MONDAY, May 1, 2023 (HealthDay News) — For patients with resectable non-small cell lung cancer (NSCLC), neoadjuvant and adjuvant durvalumab offers benefits in terms of pathologic complete response and event-free survival (EFS), according to a study presented at the annual meeting of the American Association for Cancer Research, held from April 14 to 19 in Orlando, Florida.

John V. Heymach, M.D., Ph.D., from the University of Texas MD Anderson Cancer Center in Houston, and colleagues conducted a randomized trial involving adults with treatment-naive resectable NSCLC (stage II to IIIB). Participants were randomly assigned to receive either neoadjuvant durvalumab or placebo and platinum-based chemotherapy before surgery (four cycles), followed by further durvalumab or placebo (up to 12 cycles). A total of 802 patients were randomly assigned; 799 received treatment (400 durvalumab; 399 placebo).

The researchers found that the median event-free survival follow-up was 11.7 months. Patients in the durvalumab versus placebo arms had a significantly higher pathological complete response rate (17.2 versus 4.3 percent) and significantly prolonged EFS (median, not reached versus 25.9 months). During the overall treatment period, maximum grade 3/4 any-cause adverse events occurred in 42.3 and 43.4 percent in the durvalumab and placebo groups, respectively.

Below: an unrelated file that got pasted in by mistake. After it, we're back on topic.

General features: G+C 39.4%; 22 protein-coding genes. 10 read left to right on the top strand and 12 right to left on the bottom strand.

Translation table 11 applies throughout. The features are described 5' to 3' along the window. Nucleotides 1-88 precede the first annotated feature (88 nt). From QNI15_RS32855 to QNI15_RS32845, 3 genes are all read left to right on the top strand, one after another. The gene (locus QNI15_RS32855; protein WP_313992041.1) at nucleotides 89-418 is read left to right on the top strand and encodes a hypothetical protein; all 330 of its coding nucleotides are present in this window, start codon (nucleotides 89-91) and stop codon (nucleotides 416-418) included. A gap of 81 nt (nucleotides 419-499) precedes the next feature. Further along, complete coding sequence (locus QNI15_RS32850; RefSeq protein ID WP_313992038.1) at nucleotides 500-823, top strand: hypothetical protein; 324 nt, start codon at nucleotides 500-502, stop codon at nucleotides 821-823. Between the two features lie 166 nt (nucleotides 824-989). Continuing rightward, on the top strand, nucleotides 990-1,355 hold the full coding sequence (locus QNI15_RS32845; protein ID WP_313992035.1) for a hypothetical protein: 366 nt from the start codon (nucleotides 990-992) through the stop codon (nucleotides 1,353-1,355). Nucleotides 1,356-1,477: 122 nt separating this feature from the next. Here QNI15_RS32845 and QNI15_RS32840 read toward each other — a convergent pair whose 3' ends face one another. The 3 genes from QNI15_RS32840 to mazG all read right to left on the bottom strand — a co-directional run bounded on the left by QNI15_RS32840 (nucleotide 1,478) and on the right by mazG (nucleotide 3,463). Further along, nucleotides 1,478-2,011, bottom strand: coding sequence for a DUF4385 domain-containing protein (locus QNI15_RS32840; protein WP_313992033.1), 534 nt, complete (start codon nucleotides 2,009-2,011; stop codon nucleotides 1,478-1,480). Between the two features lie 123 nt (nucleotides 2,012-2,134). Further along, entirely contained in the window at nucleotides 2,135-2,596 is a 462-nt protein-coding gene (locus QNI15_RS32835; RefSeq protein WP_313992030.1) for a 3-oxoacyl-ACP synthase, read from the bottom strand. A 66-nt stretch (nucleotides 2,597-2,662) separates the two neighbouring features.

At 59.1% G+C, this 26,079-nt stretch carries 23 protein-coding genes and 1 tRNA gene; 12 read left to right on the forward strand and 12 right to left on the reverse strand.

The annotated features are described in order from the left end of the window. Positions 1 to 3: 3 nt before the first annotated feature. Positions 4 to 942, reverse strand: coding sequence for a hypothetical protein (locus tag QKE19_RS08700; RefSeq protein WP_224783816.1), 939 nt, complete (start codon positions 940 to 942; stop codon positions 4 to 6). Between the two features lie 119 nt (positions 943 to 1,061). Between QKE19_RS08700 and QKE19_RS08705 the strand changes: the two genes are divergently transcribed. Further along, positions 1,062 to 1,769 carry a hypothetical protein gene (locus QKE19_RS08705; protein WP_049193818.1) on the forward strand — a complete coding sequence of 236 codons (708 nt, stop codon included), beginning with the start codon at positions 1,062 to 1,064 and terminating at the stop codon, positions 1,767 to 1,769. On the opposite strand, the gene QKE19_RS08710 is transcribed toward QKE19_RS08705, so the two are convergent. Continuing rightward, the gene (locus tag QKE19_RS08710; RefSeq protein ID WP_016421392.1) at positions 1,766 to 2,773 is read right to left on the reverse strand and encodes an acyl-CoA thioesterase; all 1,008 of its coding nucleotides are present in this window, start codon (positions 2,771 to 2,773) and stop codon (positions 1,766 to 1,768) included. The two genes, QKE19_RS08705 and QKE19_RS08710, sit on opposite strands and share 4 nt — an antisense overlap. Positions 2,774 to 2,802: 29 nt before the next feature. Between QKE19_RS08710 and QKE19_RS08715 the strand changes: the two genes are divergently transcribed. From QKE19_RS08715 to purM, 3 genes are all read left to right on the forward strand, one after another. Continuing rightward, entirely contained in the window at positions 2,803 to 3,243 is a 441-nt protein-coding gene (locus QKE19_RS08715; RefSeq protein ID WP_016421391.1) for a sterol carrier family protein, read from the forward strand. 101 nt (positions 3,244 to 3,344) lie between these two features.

“This study shows that a combination of neoadjuvant and adjuvant durvalumab offers benefit for patients and may have the potential to change standard-of-care for patients with resectable non-small cell lung cancer,” Heymach said in a statement.

Several authors disclosed financial ties to pharmaceutical companies, including AstraZeneca, which manufactures durvalumab and conducted the study.

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